Have you been worried about your mom, dad, or another older adult in your life? Perhaps they seem a little more confused lately, or you’ve noticed them making some questionable decisions. Maybe they’ve even been diagnosed with Alzheimer’s, or another condition that affects the way their brain functions.
You’re concerned about their ability to manage their illnesses, finances, and other important matters. You’ve been looking into legal options, and now you want to know more about conservatorships. Well, you’ve come to the right place!
What is a conservatorship?
When a person is unable to handle their own personal or financial affairs, the court has the ability to appoint another person to act on their behalf. In certain states, the latter is referred to as a “guardian” or “conservator.”
What happens when someone is named a conservator?
If you’re named a conservatory for your elderly mom, for instance, this means that her power over her financial and personal care decisions will be restricted. Instead, you will be the person to make those decisions. This can include anything from which medical treatments to pursue to where the conservatee lives.
Does my loved one need a conservatorship?
If the scenario described at the beginning of this article sounds familiar to you (i.e., your loved one seems unable to make their own decisions or delegate someone else to do so), conservatorship should be considered. However, it’s important to know that just because your loved makes decisions you don’t agree with doesn’t mean that they’re legally incompetent. A mental assessment may be needed to determine if something is preventing your loved one from acting in a rational manner.
How do I become a conservator?
If you are a relative or friend of the older adult (or a public official), you may petition the court to become their conservator. In your petition, you must explain why you think the person can’t manage their own affairs anymore. Once the petition is filed, an investigator will be appointed to interview the potential conservatee. The investigator makes a report to the court with their opinion on whether a conservatorship is necessary.
A hearing date is set, and the potential conservatee must appear unless they are medically prevented from doing so. Additional evidence for the conservatorship may also be presented at the hearing. At that point, a judge rules whether the conservatorship will be granted, and if so, what rights the conservator will have over the conservatee’s affairs.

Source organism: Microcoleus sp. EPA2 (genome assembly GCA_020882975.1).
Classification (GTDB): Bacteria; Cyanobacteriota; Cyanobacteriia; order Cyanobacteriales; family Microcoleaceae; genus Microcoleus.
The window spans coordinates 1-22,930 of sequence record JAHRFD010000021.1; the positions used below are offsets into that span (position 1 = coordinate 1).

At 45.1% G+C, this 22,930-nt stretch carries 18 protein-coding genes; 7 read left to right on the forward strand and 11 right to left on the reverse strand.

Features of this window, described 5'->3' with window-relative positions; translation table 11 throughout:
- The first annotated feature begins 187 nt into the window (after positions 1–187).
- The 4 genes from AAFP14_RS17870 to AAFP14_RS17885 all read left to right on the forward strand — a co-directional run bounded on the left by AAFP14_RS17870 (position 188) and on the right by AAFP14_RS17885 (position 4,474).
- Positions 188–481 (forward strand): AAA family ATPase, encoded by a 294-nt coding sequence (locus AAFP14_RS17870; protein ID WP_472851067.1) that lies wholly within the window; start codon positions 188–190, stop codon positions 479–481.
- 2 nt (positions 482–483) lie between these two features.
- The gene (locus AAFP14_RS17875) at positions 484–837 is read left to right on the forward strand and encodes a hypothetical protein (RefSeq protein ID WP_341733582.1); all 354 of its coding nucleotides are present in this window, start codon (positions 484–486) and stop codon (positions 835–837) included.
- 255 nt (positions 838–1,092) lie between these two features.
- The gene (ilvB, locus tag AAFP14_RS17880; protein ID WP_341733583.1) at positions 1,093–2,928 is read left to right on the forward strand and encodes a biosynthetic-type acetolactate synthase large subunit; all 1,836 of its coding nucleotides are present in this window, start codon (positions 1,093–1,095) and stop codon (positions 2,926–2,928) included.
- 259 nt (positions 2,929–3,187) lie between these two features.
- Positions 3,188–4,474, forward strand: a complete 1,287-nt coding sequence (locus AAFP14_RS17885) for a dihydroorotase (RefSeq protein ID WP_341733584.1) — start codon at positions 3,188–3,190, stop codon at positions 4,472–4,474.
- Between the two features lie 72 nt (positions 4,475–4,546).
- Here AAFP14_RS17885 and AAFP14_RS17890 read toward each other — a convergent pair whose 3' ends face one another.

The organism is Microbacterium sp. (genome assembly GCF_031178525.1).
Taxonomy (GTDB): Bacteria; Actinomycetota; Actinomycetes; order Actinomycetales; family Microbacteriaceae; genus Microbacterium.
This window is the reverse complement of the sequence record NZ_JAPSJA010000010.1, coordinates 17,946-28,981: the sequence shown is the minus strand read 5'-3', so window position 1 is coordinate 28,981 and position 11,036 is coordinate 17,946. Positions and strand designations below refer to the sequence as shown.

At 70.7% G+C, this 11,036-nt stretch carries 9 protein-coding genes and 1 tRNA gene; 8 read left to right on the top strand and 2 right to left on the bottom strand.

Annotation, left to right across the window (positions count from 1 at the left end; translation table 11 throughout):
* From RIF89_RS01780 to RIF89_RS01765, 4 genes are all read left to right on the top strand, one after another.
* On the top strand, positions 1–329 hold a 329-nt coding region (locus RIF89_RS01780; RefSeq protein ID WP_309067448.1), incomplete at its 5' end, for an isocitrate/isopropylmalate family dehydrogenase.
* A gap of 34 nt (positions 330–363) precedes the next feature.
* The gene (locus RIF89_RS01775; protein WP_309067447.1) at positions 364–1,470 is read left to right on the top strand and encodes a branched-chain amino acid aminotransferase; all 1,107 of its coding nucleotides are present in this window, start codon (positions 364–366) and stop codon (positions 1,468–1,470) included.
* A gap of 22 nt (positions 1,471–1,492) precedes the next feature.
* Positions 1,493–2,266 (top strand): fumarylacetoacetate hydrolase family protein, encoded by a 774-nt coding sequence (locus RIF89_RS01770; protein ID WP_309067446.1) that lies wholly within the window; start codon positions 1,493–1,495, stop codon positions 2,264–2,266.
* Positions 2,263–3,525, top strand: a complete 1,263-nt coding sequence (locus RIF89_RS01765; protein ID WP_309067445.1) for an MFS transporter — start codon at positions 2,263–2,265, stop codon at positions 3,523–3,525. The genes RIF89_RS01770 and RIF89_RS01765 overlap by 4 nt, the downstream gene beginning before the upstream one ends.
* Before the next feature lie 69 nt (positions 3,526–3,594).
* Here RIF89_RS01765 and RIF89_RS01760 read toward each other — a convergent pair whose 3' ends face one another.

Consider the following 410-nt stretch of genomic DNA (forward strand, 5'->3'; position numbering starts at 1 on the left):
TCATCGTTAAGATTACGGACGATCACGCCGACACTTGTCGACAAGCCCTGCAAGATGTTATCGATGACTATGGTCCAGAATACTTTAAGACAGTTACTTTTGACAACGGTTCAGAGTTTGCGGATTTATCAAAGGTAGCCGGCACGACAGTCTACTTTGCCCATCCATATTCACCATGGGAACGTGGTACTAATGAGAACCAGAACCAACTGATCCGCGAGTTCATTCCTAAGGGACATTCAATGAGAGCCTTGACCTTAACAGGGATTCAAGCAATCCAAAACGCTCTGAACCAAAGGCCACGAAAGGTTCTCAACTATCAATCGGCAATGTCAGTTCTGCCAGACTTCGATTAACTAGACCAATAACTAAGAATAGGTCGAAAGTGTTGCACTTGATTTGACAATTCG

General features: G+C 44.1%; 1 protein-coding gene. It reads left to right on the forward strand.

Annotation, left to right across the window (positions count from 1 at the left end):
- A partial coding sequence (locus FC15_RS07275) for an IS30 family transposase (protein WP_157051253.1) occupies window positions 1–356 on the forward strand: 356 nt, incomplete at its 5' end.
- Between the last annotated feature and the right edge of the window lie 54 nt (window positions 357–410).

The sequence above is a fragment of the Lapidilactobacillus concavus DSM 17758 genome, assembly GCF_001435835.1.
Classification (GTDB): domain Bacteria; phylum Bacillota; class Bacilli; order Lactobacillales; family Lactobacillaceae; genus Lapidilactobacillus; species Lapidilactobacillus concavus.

What are the advantages of being a conservator?
A conservatorship can be advantageous because it’s one of the highest forms of protection you can offer to an older adult. For instance, your loved one is much less likely to be the victim of scams by unscrupulous individuals.[1. “Top Ten Scams Targeting Seniors,” https://www.ncoa.org/economic-security/money-management/scams-security/top-10-scams-targeting-seniors/] This is because most legal, financial, and medical decisions and transactions must go through you. You get to determine whether they’re in your loved one’s best interest or not.
What are the disadvantages of being a conservator?
One of the disadvantages of being a conservator is the cost. It’s not uncommon for those seeking conservatorship to spend a considerable amount of money on court fees, legal fees, investigator’s fees, and more. It can also be a time-consuming role. Certain actions undertaken on the conservatee’s behalf, such as selling property, taking out loans, creating trusts, and other activities require formal court hearings. This can also mean paying additional attorney’s fees. Alternatives to conservatorship include a revocable living trust, durable power of attorney, joint tenancy property, management of community property by a spouse, and the establishment of a representative payee.[2. “FAQ About Power of Attorney,” November, 2008, https://www.aarp.org/money/estate-planning/info-03-2009/faq_power_of_attorney.html]
Conservatorship and California law
Please note that the information above is applicable only to California. If you have questions about conservatorships or guardianships in a different state, consult an attorney who is licensed to practice there. Then you will be able to decide the right course of action to honor and safeguard the older adult in your life.
If you are unsure of how to best help an aging loved one, the trained and compassionate staff at the Institute on Aging is here to help you make that decision and gain the best in at-home care for older adults. Contact us to find out more.